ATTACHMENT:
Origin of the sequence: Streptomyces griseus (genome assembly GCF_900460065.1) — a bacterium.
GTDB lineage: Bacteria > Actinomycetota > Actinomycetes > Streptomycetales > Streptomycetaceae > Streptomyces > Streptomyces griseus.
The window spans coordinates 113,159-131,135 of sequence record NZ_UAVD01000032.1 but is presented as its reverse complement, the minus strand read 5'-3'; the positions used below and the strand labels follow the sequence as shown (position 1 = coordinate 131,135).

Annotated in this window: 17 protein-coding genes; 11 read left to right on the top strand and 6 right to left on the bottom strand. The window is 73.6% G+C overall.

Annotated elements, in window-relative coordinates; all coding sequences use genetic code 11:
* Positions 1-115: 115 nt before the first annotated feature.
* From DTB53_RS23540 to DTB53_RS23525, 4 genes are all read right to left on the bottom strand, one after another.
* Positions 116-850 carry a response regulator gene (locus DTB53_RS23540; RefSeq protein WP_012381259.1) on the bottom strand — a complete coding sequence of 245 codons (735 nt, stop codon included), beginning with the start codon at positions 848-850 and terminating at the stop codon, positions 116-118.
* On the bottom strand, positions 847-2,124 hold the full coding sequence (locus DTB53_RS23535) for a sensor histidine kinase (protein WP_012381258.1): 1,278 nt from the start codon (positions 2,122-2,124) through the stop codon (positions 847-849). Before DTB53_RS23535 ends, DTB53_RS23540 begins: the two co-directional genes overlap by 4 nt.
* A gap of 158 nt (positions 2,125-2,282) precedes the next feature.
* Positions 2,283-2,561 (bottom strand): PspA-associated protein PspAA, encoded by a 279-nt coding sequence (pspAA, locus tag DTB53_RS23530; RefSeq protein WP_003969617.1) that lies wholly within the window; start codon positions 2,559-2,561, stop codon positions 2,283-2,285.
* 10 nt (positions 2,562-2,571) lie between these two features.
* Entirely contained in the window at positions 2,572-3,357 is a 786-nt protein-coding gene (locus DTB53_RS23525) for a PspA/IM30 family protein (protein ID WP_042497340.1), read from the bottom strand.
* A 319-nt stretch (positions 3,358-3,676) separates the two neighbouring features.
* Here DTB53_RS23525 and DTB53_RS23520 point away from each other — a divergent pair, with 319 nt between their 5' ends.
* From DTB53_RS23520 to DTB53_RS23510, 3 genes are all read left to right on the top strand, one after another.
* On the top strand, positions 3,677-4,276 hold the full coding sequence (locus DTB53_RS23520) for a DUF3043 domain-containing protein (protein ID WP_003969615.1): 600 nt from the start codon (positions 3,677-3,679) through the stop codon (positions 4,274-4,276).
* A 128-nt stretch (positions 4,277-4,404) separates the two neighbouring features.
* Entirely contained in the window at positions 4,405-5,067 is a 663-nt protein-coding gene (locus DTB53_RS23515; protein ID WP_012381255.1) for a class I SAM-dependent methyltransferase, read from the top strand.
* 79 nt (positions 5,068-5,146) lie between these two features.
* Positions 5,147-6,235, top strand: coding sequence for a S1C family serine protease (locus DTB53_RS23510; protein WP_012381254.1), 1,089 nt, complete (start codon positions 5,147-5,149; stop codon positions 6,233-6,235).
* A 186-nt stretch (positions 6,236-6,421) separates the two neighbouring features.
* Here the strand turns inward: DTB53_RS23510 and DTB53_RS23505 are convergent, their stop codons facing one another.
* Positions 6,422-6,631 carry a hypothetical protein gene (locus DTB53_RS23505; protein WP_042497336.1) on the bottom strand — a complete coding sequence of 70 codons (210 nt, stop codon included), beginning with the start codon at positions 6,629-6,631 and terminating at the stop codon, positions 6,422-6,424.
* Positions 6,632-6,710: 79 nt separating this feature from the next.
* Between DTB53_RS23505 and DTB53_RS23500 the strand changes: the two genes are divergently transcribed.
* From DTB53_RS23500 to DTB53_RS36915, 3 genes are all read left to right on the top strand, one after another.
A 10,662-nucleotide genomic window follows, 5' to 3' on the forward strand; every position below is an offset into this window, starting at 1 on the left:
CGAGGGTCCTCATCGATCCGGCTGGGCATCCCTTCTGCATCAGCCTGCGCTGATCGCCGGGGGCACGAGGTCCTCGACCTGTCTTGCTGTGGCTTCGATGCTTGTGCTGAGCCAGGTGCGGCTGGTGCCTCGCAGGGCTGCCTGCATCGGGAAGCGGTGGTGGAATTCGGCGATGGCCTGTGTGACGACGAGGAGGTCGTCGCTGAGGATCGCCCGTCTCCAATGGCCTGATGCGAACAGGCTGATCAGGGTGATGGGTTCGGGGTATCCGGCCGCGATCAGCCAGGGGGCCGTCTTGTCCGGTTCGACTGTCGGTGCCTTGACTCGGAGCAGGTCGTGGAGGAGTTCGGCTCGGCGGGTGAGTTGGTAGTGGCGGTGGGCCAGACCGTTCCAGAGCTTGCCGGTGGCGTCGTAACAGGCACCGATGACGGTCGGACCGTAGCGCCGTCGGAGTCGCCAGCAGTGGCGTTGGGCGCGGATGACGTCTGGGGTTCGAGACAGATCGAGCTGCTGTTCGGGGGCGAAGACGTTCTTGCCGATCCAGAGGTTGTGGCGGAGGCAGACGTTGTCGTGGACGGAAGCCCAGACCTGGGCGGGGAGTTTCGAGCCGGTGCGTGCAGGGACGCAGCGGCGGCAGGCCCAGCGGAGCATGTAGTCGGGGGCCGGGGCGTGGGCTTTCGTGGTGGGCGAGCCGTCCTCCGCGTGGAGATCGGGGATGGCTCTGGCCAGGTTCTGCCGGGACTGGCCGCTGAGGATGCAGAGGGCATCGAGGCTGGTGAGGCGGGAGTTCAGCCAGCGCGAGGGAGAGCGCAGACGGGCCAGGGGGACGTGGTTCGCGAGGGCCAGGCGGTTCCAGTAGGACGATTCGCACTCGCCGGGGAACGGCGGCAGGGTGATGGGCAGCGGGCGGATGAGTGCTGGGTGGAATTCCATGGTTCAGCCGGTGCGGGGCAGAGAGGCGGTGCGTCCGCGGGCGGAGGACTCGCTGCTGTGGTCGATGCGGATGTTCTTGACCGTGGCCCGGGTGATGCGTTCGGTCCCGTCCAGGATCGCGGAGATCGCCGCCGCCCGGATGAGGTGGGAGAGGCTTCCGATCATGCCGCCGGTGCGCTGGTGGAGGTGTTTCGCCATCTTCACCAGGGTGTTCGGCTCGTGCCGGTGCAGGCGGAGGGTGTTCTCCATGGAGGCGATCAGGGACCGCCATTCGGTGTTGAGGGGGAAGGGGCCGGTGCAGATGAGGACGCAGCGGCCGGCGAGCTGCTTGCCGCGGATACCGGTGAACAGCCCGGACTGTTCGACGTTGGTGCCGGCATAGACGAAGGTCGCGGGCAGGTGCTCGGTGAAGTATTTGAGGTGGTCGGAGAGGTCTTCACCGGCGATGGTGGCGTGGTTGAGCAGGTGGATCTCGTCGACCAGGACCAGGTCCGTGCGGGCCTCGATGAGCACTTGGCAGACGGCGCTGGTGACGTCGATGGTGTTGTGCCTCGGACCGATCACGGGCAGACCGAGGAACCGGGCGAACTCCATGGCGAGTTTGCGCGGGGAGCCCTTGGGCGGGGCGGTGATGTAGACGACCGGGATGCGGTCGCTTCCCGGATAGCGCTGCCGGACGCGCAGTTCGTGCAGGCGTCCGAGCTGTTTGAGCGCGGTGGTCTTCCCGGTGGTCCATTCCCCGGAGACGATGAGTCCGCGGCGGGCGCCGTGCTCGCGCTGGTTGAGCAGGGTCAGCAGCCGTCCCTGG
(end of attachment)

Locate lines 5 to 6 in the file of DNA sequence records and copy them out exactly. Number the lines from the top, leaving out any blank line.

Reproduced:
Annotated elements, in window-relative coordinates; all coding sequences use genetic code 11:
* Positions 1-115: 115 nt before the first annotated feature.